Hare: And who do you see using this? It seems like it would be great for one-man/woman-band journalists.

LaForme: It’s definitely great for those folks who have to do it all. And isn’t that really most of us these days?

My first internship was with a scrappy broadcast station where the reporter had to set up the camera, shoot B-roll and do stand-up shots all on her own. I remember watching the folks I worked with try to memorize their scripts and film themselves in the few short minutes they had before the boss called to ask when they were coming back. I can’t imagine how much easier it would have been if they had this available.

Anyone who is interested in recording a video with a reporter doing a stand-up, sort of explanation video should give this a try.

Hare: Now the question you dread: What do you not love about it?

LaForme: It seems like BIGVU wants its users to do it all within this app. But I use a lot of other tools both on my phone and on my laptop when I’m doing video projects. I’d like the option to be able to work a little more seamlessly with those, or at least for this app to pick up some of the slack there. It doesn’t have any tools to fine tune things on the camera like exposure, for example.

Other than that, it’s tough to beat, especially since you get to try most of the features on the free version before you decide to commit. And you can get away with a lot even if you never pay them a dime. We obviously want to pay people for their services but, you know, journalism ain’t full of wealth and all that.

Hare: This is very useful, thanks for sharing it! So next week we have a slight programming change, right?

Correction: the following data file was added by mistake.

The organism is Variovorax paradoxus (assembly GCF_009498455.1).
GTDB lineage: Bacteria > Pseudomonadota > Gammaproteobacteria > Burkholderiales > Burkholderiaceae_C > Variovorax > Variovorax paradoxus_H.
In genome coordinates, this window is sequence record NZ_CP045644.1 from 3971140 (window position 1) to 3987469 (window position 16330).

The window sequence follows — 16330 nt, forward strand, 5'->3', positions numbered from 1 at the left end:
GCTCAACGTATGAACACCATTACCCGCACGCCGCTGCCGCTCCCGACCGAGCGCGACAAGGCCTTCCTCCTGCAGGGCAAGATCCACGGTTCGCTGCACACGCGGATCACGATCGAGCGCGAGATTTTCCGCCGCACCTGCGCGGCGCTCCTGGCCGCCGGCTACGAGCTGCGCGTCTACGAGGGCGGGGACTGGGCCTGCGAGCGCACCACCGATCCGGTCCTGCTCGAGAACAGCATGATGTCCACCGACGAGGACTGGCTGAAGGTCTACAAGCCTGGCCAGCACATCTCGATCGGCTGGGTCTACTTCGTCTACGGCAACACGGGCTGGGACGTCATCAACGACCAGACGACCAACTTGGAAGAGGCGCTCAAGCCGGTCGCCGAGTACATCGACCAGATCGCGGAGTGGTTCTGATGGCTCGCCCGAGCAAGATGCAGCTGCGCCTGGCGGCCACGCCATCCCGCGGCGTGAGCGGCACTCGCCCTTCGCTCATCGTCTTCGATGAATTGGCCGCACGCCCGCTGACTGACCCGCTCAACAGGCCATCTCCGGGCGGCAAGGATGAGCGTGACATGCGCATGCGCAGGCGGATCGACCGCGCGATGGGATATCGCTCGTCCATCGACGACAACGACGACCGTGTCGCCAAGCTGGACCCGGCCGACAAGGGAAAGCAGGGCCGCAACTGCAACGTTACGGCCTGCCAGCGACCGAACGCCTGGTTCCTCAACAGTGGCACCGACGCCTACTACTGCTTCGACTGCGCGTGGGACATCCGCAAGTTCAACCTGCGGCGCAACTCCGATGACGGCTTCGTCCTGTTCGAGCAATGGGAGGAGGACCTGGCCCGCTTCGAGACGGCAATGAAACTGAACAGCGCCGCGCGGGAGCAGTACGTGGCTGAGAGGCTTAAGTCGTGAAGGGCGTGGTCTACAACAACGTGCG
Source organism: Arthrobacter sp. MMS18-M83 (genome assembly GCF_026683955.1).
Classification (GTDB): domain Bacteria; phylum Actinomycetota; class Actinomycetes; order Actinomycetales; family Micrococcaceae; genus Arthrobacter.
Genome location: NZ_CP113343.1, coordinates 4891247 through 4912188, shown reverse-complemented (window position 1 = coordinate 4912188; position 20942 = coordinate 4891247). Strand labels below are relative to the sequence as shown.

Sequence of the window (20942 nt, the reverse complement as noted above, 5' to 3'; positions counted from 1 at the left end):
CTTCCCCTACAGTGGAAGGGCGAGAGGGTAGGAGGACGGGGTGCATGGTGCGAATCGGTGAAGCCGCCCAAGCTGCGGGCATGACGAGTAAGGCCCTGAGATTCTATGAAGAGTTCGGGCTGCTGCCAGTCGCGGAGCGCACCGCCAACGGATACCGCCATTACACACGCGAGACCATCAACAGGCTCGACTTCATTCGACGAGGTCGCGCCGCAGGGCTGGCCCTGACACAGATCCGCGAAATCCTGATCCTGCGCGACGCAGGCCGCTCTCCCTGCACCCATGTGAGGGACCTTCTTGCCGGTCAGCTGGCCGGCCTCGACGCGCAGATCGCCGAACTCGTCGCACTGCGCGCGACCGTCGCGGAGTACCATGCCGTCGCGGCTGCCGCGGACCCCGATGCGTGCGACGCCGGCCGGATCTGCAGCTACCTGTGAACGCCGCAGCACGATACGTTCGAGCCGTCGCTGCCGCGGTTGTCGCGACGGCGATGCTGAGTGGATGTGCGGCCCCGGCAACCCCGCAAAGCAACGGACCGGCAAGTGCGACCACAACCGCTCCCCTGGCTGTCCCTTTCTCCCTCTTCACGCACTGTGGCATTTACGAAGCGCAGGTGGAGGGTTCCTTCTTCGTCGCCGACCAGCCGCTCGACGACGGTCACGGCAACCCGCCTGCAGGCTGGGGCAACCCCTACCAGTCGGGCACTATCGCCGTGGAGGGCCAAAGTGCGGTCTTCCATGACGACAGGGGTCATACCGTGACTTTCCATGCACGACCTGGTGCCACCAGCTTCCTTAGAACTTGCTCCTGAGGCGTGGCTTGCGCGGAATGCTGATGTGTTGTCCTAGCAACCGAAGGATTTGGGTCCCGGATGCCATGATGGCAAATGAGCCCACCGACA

LaForme: It’s Thanksgiving! We’ll be off stuffing ourselves. I hope all of you get to, too.

Hare: Exactly. And we’ll be back on Friday with our next tool. It’ll be just the thing to shake the tryptophan off. Before we go, you’re looking for tools people are thankful for, right? What do you want to know and what’s it for?

LaForme: Yes! Before I explain, I should thank Eric Newton and his class at Arizona State University for writing about this week’s tool. They do a great job of testing out new tools for journalism every semester. They published a great list last spring.

For next week’s newsletter, I want to know from journalists which tools they’re most grateful for. I’m personally super thankful for Tweetdeck, which offers all sorts of things that Twitter doesn’t have natively like scheduling, automatic updating and support for multiple accounts. It’s indispensable. Let me know what you couldn’t do your job without.

Editor's note: This is the latest in a series of articles that highlight digital tools for journalists. You can read the others here. Got a tool we should talk about? Let Ren know!

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Kristen Hare covers the people and business of local news and is the editor of Locally at Poynter. She previously worked as a staff writer…